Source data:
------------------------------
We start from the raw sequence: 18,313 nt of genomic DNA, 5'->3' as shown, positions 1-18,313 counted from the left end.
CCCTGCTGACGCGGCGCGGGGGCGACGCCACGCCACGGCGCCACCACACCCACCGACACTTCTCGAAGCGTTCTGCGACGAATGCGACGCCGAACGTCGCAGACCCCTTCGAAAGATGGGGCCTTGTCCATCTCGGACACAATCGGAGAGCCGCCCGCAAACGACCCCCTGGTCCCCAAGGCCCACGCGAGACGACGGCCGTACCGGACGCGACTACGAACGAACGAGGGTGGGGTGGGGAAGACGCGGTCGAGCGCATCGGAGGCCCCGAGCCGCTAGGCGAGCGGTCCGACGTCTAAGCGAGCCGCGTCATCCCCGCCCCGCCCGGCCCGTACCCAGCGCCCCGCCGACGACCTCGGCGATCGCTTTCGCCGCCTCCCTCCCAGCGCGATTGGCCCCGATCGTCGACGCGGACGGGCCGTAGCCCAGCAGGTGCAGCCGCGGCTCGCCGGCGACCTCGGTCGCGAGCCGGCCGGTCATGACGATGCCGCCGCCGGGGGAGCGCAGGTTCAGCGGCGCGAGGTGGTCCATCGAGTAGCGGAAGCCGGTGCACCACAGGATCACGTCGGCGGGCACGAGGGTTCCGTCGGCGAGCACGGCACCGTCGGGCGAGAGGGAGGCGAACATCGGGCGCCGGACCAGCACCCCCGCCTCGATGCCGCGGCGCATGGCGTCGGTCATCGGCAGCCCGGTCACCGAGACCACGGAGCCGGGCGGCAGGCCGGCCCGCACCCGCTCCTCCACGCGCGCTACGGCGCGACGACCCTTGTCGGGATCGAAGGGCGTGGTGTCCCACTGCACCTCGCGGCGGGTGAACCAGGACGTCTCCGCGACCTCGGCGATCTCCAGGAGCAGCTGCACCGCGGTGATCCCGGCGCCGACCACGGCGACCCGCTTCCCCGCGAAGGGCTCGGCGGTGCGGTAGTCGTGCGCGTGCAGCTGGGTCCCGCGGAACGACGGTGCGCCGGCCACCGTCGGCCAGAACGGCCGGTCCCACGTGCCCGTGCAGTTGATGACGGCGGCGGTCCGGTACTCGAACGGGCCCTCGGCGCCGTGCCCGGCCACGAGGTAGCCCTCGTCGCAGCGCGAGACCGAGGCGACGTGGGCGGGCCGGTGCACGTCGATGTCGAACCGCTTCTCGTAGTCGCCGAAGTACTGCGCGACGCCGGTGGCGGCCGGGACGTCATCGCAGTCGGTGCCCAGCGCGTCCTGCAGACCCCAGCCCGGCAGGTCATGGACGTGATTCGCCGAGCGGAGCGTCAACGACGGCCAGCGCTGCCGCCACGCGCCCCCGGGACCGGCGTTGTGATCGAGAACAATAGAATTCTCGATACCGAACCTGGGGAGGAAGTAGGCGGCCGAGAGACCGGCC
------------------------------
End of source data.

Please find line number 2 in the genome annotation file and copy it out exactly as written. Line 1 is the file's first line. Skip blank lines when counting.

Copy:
CCCTGCTGACGCGGCGCGGGGGCGACGCCACGCCACGGCGCCACCACACCCACCGACACTTCTCGAAGCGTTCTGCGACGAATGCGACGCCGAACGTCGCAGACCCCTTCGAAAGATGGGGCCTTGTCCATCTCGGACACAATCGGAGAGCCGCCCGCAAACGACCCCCTGGTCCCCAAGGCCCACGCGAGACGACGGCCGTACCGGACGCGACTACGAACGAACGAGGGTGGGGTGGGGAAGACGCGGTCGAGCGCATCGGAGGCCCCGAGCCGCTAGGCGAGCGGTCCGACGTCTAAGCGAGCCGCGTCATCCCCGCCCCGCCCGGCCCGTACCCAGCGCCCCGCCGACGACCTCGGCGATCGCTTTCGCCGCCTCCCTCCCAGCGCGATTGGCCCCGATCGTCGACGCGGACGGGCCGTAGCCCAGCAGGTGCAGCCGCGGCTCGCCGGCGACCTCGGTCGCGAGCCGGCCGGTCATGACGATGCCGCCGCCGGGGGAGCGCAGGTTCAGCGGCGCGAGGTGGTCCATCGAGTAGCGGAAGCCGGTGCACCACAGGATCACGTCGGCGGGCACGAGGGTTCCGTCGGCGAGCACGGCACCGTCGGGCGAGAGGGAGGCGAACATCGGGCGCCGGACCAGCACCCCCGCCTCGATGCCGCGGCGCATGGCGTCGGTCATCGGCAGCCCGGTCACCGAGACCACGGAGCCGGGCGGCAGGCCGGCCCGCACCCGCTCCTCCACGCGCGCTACGGCGCGACGACCCTTGTCGGGATCGAAGGGCGTGGTGTCCCACTGCACCTCGCGGCGGGTGAACCAGGACGTCTCCGCGACCTCGGCGATCTCCAGGAGCAGCTGCACCGCGGTGATCCCGGCGCCGACCACGGCGACCCGCTTCCCCGCGAAGGGCTCGGCGGTGCGGTAGTCGTGCGCGTGCAGCTGGGTCCCGCGGAACGACGGTGCGCCGGCCACCGTCGGCCAGAACGGCCGGTCCCACGTGCCCGTGCAGTTGATGACGGCGGCGGTCCGGTACTCGAACGGGCCCTCGGCGCCGTGCCCGGCCACGAGGTAGCCCTCGTCGCAGCGCGAGACCGAGGCGACGTGGGCGGGCCGGTGCACGTCGATGTCGAACCGCTTCTCGTAGTCGCCGAAGTACTGCGCGACGCCGGTGGCGGCCGGGACGTCATCGCAGTCGGTGCCCAGCGCGTCCTGCAGACCCCAGCCCGGCAGGTCATGGACGTGATTCGCCGAGCGGAGCGTCAACGACGGCCAGCGCTGCCGCCACGCGCCCCCGGGACCGGCGTTGTGATCGAGAACAATAGAATTCTCGATACCGAACCTGGGGAGGAAGTAGGCGGCCGAGAGACCGGCC